TABINDEX and a Couple of Other Form Tricks

By Joe Burns

Use these to jump around or read it all...

As the Web gets bigger and bigger, the browsers become smarter and the commands get more and more complex.

After one of my previous DHTML tutorials, I received a letter from a reader who asked why I had begun writing my tutorials in a foreign language. "Don't I know it," I wrote back, "You only have to read it. I have to learn it well enough to be able to write about it."

Today is a good day because we're staying on the easy side of things. This is just about as simple as a tutorial gets. Yet, even though the command we're going to learn is easy to use, it makes such a nice effect.

I speak of TABINDEX.

The Command In Action

OK then! Let's see this pup in action. Below is a form. You'll notice that the cursor is already in the first text box. I'll tell you how I did that in a moment. Now, click the tab button on your keyboard and watch the cursor jump to the different text boxes.

Don't lie to me. You thought that was cool. I showed the effect to a couple of programming friends of mine, as well as a couple of students, and they all immediately saw the benefits. Too often you fill out forms and the elements are nicely displayed, but they're not in order, at least not in order of how they appear in the code.

Using the TABINDEX attribute, you can "force" the tab to jump to the next logical form element. How cool.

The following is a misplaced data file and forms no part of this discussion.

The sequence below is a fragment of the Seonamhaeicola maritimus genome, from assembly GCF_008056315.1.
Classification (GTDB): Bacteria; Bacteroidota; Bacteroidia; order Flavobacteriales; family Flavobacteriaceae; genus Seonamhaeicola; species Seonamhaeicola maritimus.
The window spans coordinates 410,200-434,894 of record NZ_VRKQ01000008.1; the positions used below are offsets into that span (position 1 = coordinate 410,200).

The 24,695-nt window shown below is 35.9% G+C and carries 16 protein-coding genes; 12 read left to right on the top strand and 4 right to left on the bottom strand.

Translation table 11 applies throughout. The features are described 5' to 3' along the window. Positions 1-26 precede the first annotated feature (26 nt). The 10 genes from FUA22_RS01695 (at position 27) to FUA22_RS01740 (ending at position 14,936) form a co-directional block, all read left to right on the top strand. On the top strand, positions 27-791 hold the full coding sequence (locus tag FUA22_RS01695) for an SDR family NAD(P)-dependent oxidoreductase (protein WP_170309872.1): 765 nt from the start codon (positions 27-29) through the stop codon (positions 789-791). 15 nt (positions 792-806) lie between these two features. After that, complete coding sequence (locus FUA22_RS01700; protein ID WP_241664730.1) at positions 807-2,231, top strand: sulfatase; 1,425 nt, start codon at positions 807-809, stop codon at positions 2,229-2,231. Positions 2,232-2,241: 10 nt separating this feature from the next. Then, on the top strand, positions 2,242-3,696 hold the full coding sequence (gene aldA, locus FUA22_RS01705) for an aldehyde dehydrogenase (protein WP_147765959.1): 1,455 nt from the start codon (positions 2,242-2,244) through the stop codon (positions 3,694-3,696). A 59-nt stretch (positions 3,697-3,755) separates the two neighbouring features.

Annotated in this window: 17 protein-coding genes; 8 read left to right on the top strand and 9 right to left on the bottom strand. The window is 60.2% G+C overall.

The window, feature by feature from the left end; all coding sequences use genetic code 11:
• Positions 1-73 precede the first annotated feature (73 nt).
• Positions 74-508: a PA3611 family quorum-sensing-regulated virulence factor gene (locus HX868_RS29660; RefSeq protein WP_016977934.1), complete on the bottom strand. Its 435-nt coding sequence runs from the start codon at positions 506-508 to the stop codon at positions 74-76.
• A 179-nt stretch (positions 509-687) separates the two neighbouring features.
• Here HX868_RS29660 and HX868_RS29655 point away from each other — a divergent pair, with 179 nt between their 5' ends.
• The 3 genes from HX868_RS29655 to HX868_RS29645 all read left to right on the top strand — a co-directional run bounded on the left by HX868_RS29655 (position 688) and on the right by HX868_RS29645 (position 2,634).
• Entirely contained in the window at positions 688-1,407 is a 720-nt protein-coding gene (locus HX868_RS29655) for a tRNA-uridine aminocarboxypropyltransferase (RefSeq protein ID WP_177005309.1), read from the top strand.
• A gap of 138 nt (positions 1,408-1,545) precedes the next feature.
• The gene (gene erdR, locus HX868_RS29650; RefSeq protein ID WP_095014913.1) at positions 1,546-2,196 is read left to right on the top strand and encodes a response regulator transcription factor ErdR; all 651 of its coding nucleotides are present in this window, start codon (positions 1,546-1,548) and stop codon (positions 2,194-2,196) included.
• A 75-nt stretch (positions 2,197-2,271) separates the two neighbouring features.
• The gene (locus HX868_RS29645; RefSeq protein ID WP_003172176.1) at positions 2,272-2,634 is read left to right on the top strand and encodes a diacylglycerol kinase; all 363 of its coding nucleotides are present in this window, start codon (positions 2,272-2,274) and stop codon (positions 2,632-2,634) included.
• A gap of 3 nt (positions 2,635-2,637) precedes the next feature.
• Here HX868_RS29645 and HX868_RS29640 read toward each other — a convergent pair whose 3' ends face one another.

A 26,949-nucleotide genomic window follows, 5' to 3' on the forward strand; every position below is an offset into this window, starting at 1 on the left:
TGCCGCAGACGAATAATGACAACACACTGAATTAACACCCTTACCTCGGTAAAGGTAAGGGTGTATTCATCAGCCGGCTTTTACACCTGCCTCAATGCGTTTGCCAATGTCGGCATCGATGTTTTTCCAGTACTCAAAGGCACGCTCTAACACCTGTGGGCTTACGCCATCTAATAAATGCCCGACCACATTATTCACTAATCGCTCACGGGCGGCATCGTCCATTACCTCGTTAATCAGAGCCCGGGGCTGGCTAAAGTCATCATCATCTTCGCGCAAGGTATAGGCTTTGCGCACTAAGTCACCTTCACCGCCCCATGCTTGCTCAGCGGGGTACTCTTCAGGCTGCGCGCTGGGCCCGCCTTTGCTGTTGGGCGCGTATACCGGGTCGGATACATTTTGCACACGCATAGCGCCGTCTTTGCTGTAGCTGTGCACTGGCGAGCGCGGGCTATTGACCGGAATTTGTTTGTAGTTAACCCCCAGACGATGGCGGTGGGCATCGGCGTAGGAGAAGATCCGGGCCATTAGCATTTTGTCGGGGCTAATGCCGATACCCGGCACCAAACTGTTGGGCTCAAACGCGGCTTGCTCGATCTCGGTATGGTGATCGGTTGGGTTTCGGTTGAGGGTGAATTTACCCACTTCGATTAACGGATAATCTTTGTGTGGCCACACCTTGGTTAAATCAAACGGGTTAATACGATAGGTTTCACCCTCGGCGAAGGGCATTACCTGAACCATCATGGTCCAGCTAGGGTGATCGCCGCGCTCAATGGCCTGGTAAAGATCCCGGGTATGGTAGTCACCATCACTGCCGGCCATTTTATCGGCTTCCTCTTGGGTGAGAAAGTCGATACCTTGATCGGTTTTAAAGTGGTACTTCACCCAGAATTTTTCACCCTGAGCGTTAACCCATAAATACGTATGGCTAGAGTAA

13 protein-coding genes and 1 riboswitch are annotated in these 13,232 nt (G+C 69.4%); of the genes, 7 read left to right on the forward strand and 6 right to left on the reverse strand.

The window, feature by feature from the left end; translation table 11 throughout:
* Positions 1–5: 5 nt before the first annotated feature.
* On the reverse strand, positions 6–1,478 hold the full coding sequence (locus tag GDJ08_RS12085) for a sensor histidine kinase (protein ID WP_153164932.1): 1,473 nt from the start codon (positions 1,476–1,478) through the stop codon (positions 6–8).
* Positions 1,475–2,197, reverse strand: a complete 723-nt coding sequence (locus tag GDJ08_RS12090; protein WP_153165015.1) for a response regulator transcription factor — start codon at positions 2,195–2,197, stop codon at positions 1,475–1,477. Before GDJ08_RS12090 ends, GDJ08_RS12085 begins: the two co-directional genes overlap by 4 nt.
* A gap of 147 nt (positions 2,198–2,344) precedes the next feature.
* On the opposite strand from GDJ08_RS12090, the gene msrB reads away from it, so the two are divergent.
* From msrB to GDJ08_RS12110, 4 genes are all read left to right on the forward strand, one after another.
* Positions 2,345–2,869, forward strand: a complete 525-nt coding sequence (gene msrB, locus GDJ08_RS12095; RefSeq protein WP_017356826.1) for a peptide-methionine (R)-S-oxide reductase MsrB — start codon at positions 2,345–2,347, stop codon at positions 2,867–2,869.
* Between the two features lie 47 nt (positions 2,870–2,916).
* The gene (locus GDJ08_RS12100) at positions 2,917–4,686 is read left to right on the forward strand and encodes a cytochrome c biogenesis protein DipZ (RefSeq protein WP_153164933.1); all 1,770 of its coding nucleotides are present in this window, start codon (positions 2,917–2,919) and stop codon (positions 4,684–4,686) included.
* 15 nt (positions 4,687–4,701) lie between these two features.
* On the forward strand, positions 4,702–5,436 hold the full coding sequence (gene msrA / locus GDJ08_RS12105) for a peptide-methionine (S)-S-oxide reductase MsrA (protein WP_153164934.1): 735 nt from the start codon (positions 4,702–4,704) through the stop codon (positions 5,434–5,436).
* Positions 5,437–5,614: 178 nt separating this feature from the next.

Here's how I got the effect:

<FORM NAME="joe"> <INPUT TYPE="TEXT" TABINDEX="1" VALUE="Number One" NAME="burns">

The attribute TABINDEX is added into each of the form elements, in this case the text boxes. I then set the attributes to the numeric order I wanted the tab to follow. It works on any form element and it's easy, easy, easy.

Focus onLoad

Well, we can't leave it at that. The TABINDEX is a great attribute, but this is an HTML Goodies tutorial. It has to get difficult before we can finish.

As you know, when someone logs into a page that contains a form, the cursor does not jump to a form element right away. The user has to click on the first element in order to start filling out the form. After that, the tab key does the bulk of the work. But! Wouldn't it be nice if you could force the focus to the first form element when the user logged into the page? Why, yes. Of course it would. That's what I did above...and here's how you do it:

This goes in the BODY tag:


Even if you don't know JavaScript, you can pretty much figure this one out just by reading left to right.

  • onLoad means the following commands will be enacted when the page loads.
  • self.focus(); indicates that the focus should be placed on something in this current page. This is a method, so the empty parentheses, (), are required. Don't forget them.
  • document.FORM_NAME.ELEMENT_NAME.focus() is a hierarchy statement that forces the focus to the document, then to a specific form inside the document, and then a to specific item inside the form. That focus comes in the guise of the cursor.

To be more specific, look at the form code above. I named the form itself "joe" and the first form element "burns". Thus, the actual line I put into the page body command looks like this:


You'll need to change the form and element names when you post this to your own page.

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